Blade Runner 2049; 164 min; Rated R
The filmmakers of “Blade Runner 2049” weighed creating either a remake of the iconic “Blade Runner” (1982) that starred Harrison Ford or crafting a sequel of sorts that uses the scaffolding of the first film. To their credit, they chose the latter and carried the premise of the first (set in L.A., the year 2019) while imagining what a profoundly dystopian world might look like some 30 years later.
Before going any further, I should say that the filmmakers of “2049” have asked critics to refrain from discussing the film in too great a detail, including the many characters. Respecting that request, what can be disclosed is that L.A., in 2019, the year the original “Blade Runner” was set, was a dark, congested, dystopian world. “2049” is just as grim with vast stretches of desiccated landscape, its atmospherics bathed in a vague, stark light, sometimes golden other times a bleak orange, absent any semblance of blue skies. The planet is a ruin, clearly beyond repair.
The original title, “Blade Runner," is taken from the job description of a police officer whose purpose is to track down and “retire” what are referred to as rogue replicants, meaning humanoid robots, so perfectly constructed, with artificial intelligence so advanced as to be indistinguishable from actual humans without examining their sclera with a Yoight-Kampff instrument. In the first film, Ford portrayed such an officer, named Rick Deckhard.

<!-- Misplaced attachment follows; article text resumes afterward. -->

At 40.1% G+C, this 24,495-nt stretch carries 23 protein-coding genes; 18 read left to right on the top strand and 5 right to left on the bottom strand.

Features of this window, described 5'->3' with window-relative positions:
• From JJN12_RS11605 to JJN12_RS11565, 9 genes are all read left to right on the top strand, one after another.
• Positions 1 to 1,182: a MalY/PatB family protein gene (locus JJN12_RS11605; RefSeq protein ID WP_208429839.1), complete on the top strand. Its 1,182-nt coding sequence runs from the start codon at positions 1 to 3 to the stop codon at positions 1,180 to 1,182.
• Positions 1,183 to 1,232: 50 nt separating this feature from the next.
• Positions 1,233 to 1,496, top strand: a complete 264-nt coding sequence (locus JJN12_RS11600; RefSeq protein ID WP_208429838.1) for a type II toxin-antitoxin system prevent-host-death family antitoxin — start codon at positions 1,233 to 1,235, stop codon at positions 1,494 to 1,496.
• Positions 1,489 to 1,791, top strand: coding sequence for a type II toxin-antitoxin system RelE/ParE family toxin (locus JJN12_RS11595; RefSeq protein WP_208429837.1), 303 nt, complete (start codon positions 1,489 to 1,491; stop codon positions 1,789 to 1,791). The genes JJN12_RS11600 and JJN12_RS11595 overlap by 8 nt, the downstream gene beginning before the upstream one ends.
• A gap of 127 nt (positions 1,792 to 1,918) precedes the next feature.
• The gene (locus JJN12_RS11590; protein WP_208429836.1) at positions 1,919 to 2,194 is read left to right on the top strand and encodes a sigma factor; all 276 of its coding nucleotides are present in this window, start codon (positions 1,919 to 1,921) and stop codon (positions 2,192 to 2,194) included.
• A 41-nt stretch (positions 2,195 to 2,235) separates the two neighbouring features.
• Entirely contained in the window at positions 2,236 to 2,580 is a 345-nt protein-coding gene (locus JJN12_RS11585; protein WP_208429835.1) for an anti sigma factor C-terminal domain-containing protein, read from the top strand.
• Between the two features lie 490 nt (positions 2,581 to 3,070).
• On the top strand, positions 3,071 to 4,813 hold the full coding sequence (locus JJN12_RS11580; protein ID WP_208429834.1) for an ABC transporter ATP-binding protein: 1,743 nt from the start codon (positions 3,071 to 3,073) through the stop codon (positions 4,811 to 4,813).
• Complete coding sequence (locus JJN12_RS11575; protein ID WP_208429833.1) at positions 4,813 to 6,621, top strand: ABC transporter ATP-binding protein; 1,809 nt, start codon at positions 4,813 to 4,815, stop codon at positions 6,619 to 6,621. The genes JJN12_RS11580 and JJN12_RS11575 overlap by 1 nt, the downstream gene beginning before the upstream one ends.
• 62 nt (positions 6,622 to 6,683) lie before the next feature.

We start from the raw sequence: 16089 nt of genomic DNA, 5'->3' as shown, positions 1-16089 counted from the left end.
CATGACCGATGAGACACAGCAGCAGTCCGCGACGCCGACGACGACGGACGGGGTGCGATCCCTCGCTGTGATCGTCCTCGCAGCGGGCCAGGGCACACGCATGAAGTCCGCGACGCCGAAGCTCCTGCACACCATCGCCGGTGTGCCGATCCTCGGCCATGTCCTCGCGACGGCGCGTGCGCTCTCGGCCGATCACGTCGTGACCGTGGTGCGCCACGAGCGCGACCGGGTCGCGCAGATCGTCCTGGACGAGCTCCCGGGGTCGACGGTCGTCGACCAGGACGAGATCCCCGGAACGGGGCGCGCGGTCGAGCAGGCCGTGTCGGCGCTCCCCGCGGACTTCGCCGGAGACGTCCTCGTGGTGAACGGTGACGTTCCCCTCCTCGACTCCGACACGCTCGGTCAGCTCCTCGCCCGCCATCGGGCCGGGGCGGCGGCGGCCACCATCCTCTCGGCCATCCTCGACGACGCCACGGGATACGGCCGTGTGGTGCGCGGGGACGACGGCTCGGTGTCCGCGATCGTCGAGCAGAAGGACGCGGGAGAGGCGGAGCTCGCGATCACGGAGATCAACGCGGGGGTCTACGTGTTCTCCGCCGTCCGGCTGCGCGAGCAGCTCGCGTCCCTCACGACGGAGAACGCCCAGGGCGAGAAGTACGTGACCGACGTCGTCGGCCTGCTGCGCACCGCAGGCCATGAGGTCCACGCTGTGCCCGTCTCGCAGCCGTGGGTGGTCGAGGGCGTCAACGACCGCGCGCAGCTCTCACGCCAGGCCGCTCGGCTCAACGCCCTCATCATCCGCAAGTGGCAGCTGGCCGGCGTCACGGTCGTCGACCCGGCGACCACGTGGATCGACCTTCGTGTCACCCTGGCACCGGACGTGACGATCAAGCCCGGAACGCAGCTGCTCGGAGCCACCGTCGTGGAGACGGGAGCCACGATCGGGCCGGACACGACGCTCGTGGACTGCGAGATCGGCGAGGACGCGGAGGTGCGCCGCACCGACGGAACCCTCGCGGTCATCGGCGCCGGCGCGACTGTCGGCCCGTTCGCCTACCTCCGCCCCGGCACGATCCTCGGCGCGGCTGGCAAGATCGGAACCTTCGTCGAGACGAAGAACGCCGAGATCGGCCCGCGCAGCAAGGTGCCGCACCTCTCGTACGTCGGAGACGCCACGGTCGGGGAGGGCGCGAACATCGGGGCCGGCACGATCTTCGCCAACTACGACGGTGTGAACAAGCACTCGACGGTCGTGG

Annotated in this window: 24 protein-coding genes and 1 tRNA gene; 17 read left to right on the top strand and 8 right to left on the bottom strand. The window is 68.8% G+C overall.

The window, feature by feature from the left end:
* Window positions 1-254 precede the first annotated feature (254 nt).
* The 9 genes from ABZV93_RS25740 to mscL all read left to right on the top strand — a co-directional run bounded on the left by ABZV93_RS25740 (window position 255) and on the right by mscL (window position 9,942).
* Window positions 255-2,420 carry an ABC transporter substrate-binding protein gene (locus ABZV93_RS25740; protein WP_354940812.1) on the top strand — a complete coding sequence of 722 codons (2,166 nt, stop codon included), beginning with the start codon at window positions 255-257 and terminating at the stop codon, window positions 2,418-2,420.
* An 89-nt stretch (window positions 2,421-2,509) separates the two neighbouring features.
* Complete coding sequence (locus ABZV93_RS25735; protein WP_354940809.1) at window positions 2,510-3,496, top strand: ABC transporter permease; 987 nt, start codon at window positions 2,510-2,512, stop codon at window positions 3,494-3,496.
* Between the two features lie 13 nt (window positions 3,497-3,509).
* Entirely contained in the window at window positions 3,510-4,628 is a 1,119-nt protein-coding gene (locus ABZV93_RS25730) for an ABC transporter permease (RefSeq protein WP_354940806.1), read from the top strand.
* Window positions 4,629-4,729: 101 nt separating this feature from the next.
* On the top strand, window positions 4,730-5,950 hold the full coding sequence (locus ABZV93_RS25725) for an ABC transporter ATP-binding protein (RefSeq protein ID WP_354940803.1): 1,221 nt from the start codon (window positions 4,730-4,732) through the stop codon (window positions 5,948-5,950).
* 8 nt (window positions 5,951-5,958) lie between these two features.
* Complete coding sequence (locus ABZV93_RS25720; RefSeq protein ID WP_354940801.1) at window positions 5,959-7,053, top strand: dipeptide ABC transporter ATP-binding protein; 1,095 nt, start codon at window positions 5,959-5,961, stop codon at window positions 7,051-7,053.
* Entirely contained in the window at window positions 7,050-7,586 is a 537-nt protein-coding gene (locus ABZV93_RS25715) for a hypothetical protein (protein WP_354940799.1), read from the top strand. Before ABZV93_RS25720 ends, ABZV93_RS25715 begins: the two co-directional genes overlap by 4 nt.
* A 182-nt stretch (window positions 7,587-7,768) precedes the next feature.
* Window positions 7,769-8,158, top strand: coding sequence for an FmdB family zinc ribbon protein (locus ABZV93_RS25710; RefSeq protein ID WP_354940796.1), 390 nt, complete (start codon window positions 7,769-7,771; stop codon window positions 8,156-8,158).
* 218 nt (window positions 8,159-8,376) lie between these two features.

In “2049,” there are still Blade Runners, but their job is to find those few remaining original replicants who are now living as humans and eliminate them. Called simply K (Ryan Gosling), he’s also a replicant, tasked to find those AIs hiding as humans. Like Deckhard, he is told to “retire” them.
Let me first acknowledge that “Blade Runner 2049” is difficult to review for many reasons. While it is gorgeous to look at, given the starkness of K’s world, it is also possessed of a distance, not only between the characters but between the film and the audience. There is, as I reflect on the film, only one moment in the narrative when a semblance of humanity reveals itself fully and that is when K is interacting with his virtual companion, the incorporeal Joi (Ana de Armas), a gorgeous projection programed to reflect and embrace his emotional needs. Their interaction is captivating.
For the remainder of the film, K, while driven, is consistently detached, a role that Gosling plays perfectly (see "Drive" from 2011).
While the first “Blade Runner” has been discussed endlessly, much of the speculation focused on whether Deckhard was also a replicant. A question that remains even now debatable. “2049” will, however, likely generate debates of a different type. The story does pose the embedded questions regarding what it means to be human and can AI beings (so to speak) crossover to that point where they feel, think and display a type of humanity we equate with being, well, human, to include memories and a semblance of a backstory. Can replicants have a soul? And if so, what would that world be like? This is, of course, not an unfamiliar template for sci-fi.
Again, I have to acknowledge that the actual core story struck me as being narrow, lacking substance and was at times confusing, in need of additional exposition.
But still, the strength of “2049” resides with its visuals, with a startlingly imagined dystopian world, the film shot by the talented cinematographer Roger Deakins.
As well, the director, Denis Villeneuve, is a master filmmaker, and, in my opinion, his last two films, “Sicario” (seriously underrated) and “Arrival” were both excellent. How audiences (especially those hard-core fans) react to “Blade Runner 2049” should be interesting.